We can now state that the enclosed area is equal to: \[\begin{aligned} \text{Area} & = \int_0^{2\pi} \begin{vmatrix} 2.sin(x) \end{vmatrix}dx \\ & = \int_0^{\pi} 2.sin(x)dx + (-1)\times \int_{\pi}^{2\pi} 2.sin(x) dx \\ & = \int_0^{\pi} 2.sin(x)dx -\int_{\pi}^{2\pi} 2.sin(x) dx \\ \text{Area} & = 2\int_0^{\pi} sin(x)dx -2 \int_{\pi}^{2\pi} sin(x) dx \end{aligned}\] Remember: "all" that taking the absolute value of the function does is: multiply the integral by \(-1\) as soon as the curve is beneath the \(x\)-axis.


    • Step 3: calculate the area: \[\begin{aligned} \text{Area} & = 2\int_0^{\pi} sin(x)dx -2 \int_{\pi}^{2\pi} sin(x) dx \\ & = 2 \begin{bmatrix} - cos(x) \end{bmatrix}_0^{\pi} - 2 \begin{bmatrix} - cos(x) \end{bmatrix}_{\pi}^{2 \pi} \\ & = 2 \begin{bmatrix} -cos(\pi ) - \begin{pmatrix} -cos(0) \end{pmatrix} \end{bmatrix} - 2 \begin{bmatrix} -cos(2 \pi ) - \begin{pmatrix} -cos(\pi) \end{pmatrix} \end{bmatrix} \\ & = 2 \begin{bmatrix} - (-1) - (-1) \end{bmatrix} - 2 \begin{bmatrix} - 1 - \begin{pmatrix} - (-1) \end{pmatrix}\end{bmatrix}\\ & = 2 \begin{bmatrix} 1 + 1 \end{bmatrix} - 2 \begin{bmatrix} -1 - 1 \end{bmatrix} \\ & = 2\begin{bmatrix} 2 \end{bmatrix} - 2\begin{bmatrix} - 2 \end{bmatrix} \\ & = 2\times 2 - 2 \times (-2) \\ & = 4 - (-4) \\ & = 4+4 \\ \text{Area} & = 8 \quad \text{(units of area)} \end{aligned}\]
    Finally, we state that the area enclosed by the curve and the \(x\)-axis, between \(x=0\) and \(x = 2 \pi\) is equal to \(8\) units of area.

  4. Question 4

    We follow our three-step method:

    • Step 1: sketch the curve and the area that needs to be calculated.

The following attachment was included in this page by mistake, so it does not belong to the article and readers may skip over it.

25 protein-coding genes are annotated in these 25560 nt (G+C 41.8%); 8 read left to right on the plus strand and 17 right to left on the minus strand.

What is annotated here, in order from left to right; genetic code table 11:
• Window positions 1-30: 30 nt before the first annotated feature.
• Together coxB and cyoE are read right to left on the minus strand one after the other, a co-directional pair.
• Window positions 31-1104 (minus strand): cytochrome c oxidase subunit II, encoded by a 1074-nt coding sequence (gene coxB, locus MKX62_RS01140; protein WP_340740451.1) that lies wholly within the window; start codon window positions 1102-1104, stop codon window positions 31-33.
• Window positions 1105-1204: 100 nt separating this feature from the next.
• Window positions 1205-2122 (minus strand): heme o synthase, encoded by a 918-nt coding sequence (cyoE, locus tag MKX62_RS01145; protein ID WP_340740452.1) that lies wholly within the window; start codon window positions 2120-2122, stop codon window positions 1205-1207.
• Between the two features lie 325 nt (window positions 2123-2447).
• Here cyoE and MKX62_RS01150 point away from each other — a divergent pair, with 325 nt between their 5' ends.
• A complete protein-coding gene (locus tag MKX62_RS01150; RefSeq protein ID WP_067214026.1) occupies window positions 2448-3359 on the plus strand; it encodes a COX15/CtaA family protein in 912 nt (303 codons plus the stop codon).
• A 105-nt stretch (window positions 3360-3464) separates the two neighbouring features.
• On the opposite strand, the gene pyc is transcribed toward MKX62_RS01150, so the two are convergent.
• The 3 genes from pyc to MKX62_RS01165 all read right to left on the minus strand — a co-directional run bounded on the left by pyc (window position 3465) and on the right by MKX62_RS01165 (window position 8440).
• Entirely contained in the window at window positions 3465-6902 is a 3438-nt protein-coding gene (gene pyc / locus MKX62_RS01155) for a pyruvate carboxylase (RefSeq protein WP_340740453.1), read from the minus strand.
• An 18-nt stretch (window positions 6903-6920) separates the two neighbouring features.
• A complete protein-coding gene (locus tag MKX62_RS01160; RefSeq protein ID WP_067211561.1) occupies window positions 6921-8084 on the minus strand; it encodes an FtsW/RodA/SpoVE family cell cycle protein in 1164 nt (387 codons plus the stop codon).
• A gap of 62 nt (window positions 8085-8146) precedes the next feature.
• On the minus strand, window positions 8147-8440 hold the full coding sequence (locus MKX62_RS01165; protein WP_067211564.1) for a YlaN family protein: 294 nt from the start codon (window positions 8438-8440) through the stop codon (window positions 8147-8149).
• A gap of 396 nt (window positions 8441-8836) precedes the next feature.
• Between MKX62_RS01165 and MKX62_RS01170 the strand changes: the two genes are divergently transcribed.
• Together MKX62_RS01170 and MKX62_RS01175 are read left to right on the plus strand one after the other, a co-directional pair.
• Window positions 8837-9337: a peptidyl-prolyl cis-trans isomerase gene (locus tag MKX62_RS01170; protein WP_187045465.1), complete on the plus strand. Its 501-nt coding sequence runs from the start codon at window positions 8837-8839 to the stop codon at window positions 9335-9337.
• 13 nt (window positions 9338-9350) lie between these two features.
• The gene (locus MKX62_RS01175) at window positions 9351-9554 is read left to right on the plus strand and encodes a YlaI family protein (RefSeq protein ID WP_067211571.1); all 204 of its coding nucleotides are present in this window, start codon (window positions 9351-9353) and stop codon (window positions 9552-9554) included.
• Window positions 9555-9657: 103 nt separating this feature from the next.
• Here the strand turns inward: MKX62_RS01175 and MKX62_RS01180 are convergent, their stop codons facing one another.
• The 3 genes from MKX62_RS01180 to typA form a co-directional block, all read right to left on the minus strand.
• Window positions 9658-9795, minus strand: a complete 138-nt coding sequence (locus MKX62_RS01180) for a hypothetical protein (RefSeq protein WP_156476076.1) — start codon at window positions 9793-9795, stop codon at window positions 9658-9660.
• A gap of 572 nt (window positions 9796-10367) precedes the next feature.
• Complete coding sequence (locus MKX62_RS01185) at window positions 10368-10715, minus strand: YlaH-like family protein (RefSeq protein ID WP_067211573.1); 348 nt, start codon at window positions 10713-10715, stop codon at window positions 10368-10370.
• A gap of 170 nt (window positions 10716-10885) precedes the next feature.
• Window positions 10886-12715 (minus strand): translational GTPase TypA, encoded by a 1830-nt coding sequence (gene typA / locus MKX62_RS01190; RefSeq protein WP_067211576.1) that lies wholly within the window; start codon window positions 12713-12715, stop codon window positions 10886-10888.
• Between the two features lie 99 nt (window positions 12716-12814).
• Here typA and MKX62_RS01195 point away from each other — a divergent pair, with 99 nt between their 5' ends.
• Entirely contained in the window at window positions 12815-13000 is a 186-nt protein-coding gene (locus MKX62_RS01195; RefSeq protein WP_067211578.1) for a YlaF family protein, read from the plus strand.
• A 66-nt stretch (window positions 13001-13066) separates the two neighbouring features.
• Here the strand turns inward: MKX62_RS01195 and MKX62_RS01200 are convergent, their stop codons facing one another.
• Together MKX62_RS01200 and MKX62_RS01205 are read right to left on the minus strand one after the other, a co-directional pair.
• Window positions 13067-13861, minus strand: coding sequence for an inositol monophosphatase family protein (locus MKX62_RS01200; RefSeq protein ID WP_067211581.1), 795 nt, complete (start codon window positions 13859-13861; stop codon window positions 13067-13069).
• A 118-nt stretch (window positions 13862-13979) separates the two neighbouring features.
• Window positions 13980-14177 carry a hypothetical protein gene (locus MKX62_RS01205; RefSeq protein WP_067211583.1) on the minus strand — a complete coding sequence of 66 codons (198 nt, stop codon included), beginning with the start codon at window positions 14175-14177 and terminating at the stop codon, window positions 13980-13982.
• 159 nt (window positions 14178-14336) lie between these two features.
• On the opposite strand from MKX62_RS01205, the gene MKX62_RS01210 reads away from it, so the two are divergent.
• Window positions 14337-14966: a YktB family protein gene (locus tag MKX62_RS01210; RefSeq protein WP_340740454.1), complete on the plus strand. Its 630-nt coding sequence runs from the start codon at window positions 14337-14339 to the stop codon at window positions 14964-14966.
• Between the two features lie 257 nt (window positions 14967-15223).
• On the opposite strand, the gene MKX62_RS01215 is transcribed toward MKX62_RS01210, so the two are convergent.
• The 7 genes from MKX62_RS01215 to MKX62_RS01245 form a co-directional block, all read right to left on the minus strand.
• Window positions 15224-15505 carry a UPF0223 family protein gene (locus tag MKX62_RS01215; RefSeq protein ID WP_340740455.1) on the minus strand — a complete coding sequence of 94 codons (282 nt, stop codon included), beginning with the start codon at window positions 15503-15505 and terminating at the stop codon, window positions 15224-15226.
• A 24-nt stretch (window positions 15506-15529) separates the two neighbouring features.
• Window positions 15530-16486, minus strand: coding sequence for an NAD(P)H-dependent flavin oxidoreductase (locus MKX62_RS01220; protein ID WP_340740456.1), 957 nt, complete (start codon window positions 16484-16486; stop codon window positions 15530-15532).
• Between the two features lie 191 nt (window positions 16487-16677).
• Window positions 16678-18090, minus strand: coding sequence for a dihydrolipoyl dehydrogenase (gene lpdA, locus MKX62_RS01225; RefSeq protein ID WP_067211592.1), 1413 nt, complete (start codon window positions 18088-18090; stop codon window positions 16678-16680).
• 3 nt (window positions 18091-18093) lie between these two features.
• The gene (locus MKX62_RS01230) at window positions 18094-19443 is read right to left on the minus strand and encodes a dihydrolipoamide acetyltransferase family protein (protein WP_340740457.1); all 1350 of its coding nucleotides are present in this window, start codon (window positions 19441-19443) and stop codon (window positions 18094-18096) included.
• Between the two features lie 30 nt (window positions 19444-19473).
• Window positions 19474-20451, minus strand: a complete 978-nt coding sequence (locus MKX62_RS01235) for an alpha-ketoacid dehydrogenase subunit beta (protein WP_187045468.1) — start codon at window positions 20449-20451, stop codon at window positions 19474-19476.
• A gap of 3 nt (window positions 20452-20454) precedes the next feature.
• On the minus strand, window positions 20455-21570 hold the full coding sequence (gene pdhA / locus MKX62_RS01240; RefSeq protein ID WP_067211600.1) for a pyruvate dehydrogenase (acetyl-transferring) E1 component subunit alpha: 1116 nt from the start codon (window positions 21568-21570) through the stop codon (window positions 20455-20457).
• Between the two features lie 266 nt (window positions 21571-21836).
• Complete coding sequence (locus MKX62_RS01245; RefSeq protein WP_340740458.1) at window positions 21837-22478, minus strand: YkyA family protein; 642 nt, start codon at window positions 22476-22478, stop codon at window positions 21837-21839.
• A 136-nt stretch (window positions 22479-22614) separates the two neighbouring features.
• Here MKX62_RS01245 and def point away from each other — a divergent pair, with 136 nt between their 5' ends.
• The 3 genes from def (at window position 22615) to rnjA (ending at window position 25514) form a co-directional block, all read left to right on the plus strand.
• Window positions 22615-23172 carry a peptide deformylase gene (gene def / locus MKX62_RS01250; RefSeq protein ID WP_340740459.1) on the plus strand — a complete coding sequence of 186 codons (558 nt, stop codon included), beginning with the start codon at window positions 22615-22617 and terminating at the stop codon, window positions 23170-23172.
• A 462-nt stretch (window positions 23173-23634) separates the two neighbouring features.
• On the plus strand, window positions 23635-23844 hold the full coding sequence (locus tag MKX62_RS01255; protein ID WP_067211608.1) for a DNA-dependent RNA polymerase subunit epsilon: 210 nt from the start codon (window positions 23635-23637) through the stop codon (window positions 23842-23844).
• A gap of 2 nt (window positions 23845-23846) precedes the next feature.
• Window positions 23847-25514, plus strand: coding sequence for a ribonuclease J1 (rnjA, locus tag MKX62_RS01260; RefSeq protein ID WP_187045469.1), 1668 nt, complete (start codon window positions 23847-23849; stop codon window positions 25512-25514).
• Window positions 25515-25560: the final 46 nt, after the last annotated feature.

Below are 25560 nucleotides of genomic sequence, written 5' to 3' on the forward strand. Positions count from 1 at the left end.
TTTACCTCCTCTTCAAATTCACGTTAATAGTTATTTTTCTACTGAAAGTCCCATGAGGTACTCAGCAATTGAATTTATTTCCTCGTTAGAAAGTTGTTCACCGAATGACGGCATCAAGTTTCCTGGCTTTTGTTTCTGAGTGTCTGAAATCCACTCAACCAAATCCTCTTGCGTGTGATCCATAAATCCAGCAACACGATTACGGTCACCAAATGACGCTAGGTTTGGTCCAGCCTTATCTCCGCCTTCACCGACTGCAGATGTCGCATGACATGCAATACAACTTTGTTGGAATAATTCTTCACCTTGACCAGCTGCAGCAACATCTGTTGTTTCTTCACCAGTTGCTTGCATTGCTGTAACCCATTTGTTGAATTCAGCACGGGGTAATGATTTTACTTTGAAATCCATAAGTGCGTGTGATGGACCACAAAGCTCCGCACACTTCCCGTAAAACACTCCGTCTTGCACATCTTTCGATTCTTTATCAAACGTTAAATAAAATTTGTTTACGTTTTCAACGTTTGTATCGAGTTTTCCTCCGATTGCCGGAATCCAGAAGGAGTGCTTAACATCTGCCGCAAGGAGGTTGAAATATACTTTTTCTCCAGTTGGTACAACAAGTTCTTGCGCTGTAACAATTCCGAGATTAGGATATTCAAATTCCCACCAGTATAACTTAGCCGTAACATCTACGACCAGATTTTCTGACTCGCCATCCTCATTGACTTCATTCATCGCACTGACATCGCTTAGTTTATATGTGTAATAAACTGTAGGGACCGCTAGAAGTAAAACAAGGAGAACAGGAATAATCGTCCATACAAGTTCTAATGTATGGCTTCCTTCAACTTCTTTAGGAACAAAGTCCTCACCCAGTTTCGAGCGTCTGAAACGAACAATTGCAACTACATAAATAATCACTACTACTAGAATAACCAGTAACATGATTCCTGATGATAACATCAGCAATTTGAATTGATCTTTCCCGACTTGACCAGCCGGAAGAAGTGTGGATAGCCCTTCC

This is done here:
      The area that needs to be calculated is shaded in blue, with "\(+\) ve" written inside it to highlight the fact that it is above the \(x\)-axis.

    • Step 2: find any intervals over which the curve is below the \(x\)-axis and state the formula that will be used for the area.

      The curve's entire length is above the \(x\)-axis, so \(\sqrt{x}+1 \geq 0\). The sbolute value won't be needed.

      The area enclosed by the curve and the \(x\)-axis, between \(4\) and \(9\) is therefore given by the formula: \[\text{Area} = \int_4^9 \begin{pmatrix} \sqrt{x}+1 \end{pmatrix}dx\]

    • Step 3: calculate the area.

      \[\begin{aligned} \text{Area} & = \int_4^9 \begin{pmatrix} \sqrt{x}+1 \end{pmatrix}dx \\ & = \int_4^9 \begin{pmatrix} x^{\frac{1}{2}}+1 \end{pmatrix}dx \\ & = \begin{bmatrix} \frac{2}{3}x^{\frac{3}{2}} + x \end{bmatrix}_4^9 \\ & = \begin{bmatrix} \frac{2}{3}\times 9^{\frac{3}{2}} + 9 \end{bmatrix} - \begin{bmatrix} \frac{2}{3}\times 4^{\frac{3}{2}} + 4 \end{bmatrix} \\ & = \begin{bmatrix} \frac{2}{3}\times \begin{pmatrix} 9^{\frac{1}{2}} \end{pmatrix}^3 + 9 \end{bmatrix} - \begin{bmatrix} \frac{2}{3}\times \begin{pmatrix} 4^{\frac{1}{2}} \end{pmatrix}^3 + 4 \end{bmatrix} \\ & = \begin{bmatrix} \frac{2}{3}\times \begin{pmatrix} 3 \end{pmatrix}^3 + 9 \end{bmatrix} - \begin{bmatrix} \frac{2}{3}\times \begin{pmatrix} 2 \end{pmatrix}^3 + 4 \end{bmatrix} \\ & = \begin{bmatrix} \frac{2}{3} \times 27 + 9 \end{bmatrix} - \begin{bmatrix} \frac{2}{3} \times 8 + 4 \end{bmatrix} \\ & = \begin{bmatrix} \frac{54}{3} + 9 \end{bmatrix} - \begin{bmatrix} \frac{16}{3} + 4 \end{bmatrix} \\ & = \begin{bmatrix} 27 \end{bmatrix} - \begin{bmatrix} \frac{28}{3} \end{bmatrix} \\ & = \frac{81}{3} - \frac{28}{3} \\ \text{Area} & = \frac{53}{3} \end{aligned}\]
    Finally, we state that the area enclosed by the curve and the \(x\)-axis, between \(x=4\) and \(x = 9\) is equal to \(\frac{53}{3}\) units of area.

  5. Question 5